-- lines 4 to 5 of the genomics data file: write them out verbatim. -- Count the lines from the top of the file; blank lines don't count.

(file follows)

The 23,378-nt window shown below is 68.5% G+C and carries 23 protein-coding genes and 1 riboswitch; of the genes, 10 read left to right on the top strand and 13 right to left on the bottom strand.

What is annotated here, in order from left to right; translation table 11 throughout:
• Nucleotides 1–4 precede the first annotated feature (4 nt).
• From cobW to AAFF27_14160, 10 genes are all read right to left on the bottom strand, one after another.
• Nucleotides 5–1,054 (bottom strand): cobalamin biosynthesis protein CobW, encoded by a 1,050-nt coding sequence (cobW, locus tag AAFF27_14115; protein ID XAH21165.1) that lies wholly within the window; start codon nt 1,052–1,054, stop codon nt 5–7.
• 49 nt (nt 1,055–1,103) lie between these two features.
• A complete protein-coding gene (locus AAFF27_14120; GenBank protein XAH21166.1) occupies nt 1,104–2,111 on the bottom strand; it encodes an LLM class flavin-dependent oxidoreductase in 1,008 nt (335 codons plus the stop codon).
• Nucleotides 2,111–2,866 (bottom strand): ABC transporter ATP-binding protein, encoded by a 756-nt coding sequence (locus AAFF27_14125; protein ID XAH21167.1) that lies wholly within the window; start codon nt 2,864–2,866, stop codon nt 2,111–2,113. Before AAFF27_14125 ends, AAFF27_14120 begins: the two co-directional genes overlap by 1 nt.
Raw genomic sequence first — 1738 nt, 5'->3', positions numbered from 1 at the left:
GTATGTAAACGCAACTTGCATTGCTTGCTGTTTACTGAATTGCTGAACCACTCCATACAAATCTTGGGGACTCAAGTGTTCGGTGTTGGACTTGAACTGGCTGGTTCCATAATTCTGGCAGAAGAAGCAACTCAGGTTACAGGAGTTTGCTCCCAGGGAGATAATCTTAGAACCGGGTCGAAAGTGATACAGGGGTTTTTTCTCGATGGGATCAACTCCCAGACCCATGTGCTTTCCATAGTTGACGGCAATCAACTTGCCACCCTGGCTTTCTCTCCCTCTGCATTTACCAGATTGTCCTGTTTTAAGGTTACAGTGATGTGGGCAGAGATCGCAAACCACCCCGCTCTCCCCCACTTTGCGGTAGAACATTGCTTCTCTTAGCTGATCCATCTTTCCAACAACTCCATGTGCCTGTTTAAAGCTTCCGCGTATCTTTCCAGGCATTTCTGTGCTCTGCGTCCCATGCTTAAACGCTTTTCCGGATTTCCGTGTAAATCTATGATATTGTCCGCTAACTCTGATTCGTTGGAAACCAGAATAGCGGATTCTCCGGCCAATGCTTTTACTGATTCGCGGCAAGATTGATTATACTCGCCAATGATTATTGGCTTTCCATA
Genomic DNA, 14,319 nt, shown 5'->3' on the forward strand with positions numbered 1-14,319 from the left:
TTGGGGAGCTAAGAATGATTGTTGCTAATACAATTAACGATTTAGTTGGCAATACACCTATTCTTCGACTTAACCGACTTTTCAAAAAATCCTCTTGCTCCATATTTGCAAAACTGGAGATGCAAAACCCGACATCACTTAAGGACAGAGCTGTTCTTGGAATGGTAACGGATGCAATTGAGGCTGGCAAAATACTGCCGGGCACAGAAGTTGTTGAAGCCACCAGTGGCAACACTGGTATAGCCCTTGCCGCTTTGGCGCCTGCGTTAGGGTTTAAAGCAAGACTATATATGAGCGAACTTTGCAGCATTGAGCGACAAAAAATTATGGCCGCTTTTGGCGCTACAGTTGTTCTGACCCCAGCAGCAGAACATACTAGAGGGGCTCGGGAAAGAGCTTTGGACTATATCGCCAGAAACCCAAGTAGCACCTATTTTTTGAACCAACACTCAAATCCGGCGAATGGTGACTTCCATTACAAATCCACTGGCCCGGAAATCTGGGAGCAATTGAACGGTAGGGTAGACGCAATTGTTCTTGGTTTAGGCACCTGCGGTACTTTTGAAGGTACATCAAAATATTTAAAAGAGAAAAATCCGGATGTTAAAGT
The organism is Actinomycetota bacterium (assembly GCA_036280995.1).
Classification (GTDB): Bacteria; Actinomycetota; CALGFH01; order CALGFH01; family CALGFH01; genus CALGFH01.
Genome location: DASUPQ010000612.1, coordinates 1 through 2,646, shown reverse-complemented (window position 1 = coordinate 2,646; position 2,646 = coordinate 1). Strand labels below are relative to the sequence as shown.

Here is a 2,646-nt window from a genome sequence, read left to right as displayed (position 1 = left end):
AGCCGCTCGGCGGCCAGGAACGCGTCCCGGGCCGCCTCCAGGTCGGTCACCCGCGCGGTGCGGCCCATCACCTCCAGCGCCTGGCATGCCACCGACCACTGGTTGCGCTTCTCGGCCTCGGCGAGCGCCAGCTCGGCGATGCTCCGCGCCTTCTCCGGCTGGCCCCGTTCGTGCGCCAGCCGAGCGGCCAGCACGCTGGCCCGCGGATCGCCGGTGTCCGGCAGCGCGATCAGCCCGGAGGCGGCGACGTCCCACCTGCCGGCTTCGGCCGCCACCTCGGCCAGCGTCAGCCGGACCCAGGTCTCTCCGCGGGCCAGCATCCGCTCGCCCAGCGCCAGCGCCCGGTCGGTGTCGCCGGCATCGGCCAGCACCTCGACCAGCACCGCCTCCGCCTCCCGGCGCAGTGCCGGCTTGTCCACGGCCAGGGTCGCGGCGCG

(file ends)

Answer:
• From cobW to AAFF27_14160, 10 genes are all read right to left on the bottom strand, one after another.
• Nucleotides 5–1,054 (bottom strand): cobalamin biosynthesis protein CobW, encoded by a 1,050-nt coding sequence (cobW, locus tag AAFF27_14115; protein ID XAH21165.1) that lies wholly within the window; start codon nt 1,052–1,054, stop codon nt 5–7.